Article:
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Group B streptococcus (GBS) is a bacterium that can be found in the digestive tract, urinary tract, and genital area of adults. Although GBS usually doesn't cause problems in healthy women before pregnancy, it can cause serious illness for the mother and baby during pregnancy and after delivery.

  • GBS is the most common cause of life-threatening infections in newborns.
  • One out of every four or five pregnant women carries GBS in her rectum or vagina.
  • About one out of every 100 to 200 babies whose mothers carry GBS develop symptoms of GBS disease.
  • Nearly 75 percent of the cases of GBS disease among newborns occur in the first week of life; this is called early-onset disease.
  • Premature babies are more susceptible to GBS infection than full-term babies.
  • Pregnant woman can get tested for GBS prior to giving birth, making GBS preventable.
  • Prevention methods include antibiotics for the mother during labor.
  • Babies with GBS will most often be treated with antibiotics.

Group B Streptococcus (GBS) | Symptoms & Causes

What causes group B streptococcus?

The bacterium that causes GBS may live in an adult's body for years and not cause any problems. The only time it becomes an issue is when a woman gets pregnant.

  • Newborns can contract GBS during pregnancy or from the mother's genital tract during labor and delivery.
  • GBS is the most common cause of life-threatening infections in newborns, including pneumonia and meningitis.
  • In a pregnant woman, GBS infection may cause chorioamnionitis (a severe infection of the placental tissues) and postpartum (after birth) infection. Urinary tract infections caused by GBS can lead to preterm labor and birth.
  • Although it is rare, GBS may also develop in babies one week to several months after birth. Only about half of late-onset GBS disease among newborns comes from a mother who is a GBS carrier. The source of infection for others with late-onset GBS disease is unknown.

Is group B streptococcus common?

One out of every four or five pregnant women carries GBS in her rectum or vagina.

  • About one out of every 100 to 200 babies whose mothers carry GBS develop symptoms of GBS disease.
  • Nearly 75 percent of the cases of GBS disease among newborns occur in the first week of life, called early-onset disease.
  • Premature babies are more susceptible to GBS infection than full-term babies.

What are the symptoms of group B streptococcus?

Most newborns with GBS infection have symptoms in the first few hours after birth. Symptoms are related to the body systems that are affected by the infection. The symptoms for early-onset GBS can also seem like other problems. If you think your newborn is sick, call your doctor immediately. Some symptoms may include:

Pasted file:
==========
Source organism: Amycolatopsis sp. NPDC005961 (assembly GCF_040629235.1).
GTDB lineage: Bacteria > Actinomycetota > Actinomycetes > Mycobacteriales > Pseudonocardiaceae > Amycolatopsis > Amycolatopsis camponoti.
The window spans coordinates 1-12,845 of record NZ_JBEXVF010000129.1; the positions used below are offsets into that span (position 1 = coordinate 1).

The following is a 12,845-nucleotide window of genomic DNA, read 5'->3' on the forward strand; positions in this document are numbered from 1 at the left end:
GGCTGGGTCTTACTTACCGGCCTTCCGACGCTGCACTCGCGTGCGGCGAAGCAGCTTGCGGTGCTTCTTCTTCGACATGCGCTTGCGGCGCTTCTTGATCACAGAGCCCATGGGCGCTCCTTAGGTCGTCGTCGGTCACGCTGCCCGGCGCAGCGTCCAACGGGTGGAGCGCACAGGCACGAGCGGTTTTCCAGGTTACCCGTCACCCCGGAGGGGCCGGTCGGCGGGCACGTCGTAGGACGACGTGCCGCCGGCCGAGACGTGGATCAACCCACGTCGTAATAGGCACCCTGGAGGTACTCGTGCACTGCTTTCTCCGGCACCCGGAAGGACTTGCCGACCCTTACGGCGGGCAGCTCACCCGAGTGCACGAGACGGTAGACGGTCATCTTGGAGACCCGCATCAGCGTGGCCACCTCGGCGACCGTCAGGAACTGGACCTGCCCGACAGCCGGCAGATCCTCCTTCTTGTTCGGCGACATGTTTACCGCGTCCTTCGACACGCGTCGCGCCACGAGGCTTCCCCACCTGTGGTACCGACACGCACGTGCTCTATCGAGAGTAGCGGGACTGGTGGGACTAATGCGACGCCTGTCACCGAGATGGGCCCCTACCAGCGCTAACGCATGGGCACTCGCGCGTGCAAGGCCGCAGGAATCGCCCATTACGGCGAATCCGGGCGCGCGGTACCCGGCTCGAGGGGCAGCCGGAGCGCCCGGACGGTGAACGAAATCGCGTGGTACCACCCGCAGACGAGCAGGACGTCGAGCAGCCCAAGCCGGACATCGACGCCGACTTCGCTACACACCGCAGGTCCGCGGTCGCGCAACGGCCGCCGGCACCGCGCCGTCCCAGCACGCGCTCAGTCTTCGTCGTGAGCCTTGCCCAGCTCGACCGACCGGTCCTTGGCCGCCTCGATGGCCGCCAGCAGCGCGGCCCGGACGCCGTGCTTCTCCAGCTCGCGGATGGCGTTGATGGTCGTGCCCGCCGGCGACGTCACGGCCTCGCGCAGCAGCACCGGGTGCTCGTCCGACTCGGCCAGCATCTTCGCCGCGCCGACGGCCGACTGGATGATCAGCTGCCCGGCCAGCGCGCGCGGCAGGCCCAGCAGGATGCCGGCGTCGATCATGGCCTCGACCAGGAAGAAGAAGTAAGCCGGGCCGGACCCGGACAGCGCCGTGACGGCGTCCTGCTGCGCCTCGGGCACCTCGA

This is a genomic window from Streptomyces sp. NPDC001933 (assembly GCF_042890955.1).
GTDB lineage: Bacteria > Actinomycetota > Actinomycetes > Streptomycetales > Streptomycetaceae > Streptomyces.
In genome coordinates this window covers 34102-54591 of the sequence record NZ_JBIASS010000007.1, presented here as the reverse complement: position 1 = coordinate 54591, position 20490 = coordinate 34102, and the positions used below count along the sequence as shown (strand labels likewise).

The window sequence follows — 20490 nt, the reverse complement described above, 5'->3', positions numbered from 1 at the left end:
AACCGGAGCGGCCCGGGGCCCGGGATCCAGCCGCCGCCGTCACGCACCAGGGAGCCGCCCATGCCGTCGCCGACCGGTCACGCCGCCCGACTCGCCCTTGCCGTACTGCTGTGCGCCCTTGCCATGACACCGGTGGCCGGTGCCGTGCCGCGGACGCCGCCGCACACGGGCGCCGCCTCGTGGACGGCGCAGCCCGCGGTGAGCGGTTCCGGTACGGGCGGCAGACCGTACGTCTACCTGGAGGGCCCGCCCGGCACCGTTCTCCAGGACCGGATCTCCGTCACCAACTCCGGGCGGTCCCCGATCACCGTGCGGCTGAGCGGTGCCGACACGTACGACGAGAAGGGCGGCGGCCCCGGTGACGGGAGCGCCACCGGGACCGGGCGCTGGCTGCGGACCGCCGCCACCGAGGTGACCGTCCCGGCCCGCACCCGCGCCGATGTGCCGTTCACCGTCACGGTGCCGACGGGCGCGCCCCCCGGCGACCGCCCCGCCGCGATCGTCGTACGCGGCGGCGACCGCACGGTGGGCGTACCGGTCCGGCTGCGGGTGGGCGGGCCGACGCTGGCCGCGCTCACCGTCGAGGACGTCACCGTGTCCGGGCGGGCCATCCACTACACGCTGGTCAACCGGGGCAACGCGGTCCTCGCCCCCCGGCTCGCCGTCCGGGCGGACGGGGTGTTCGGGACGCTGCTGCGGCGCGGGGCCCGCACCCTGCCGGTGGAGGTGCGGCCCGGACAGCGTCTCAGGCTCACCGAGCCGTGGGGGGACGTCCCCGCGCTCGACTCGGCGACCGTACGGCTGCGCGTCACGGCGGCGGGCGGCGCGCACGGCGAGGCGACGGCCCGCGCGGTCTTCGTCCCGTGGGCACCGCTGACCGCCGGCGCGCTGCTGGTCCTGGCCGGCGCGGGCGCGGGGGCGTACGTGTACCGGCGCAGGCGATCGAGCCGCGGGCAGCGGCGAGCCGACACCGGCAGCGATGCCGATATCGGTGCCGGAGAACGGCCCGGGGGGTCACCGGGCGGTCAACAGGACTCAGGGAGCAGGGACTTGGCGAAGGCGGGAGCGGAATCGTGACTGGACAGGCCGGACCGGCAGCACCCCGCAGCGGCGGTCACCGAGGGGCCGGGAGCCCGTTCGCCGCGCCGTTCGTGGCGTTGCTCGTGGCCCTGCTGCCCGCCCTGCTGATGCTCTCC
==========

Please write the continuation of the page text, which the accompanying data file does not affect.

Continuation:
• breathing problems
  • changes in blood pressure
  • neurologic problems such as seizures
  • fever
  • difficulty feeding
  • irritability
  • lethargy (limpness or hard to wake up the baby)

Can you prevent group B streptococcus?

Yes. The Centers for Disease Control and Prevention recommends that all pregnant women be tested for GBS in her vagina and rectum when she is 35 to 37 weeks pregnant. GBS can be cultured with a swab during a pelvic examination or from a mother's urine. If you are a carrier, you should be given antibiotics through the vein (IV) at the time of labor or when their water breaks.

It's important to understand that, in spite of testing and treatment, some babies still develop GBS disease. Research is ongoing to develop vaccines to prevent GBS disease. In the future, women who are vaccinated against GBS may make antibodies that cross the placenta and protect the baby during birth and early infancy.

Group B Streptococcus (GBS) | Diagnosis & Treatments

How does a doctor diagnose group B streptococcus?

In infants, GBS may be cultured from samples of sterile body fluids, such as blood or spinal fluid.

What are treatment options for group B streptococcus?

If you have a positive GBS culture during pregnancy, the Centers for Disease Control and Prevention (CDC) and the American College of Obstetricians and Gynecologists (ACOG) recommends treatment with intravenous (IV) antibiotics during labor to reduce the risk of transmission of the infection to the baby.

Treatment may also be needed if you are at risk for any of the following:

  • fever during labor
  • rupture of membranes (bag of waters) for 18 hours or longer
  • labor or rupture of membranes before 37 weeks gestation
  • history of GBS infection in a previous baby

If your newborn becomes ill with GBS, she may require care in the newborn intensive care unit (NICU). They are usually treated with intravenous (IV) antibiotics. Other treatments and specialized care may be needed depending on the severity of the infection and whether the infection causes serious problems such as meningitis or pneumonia.

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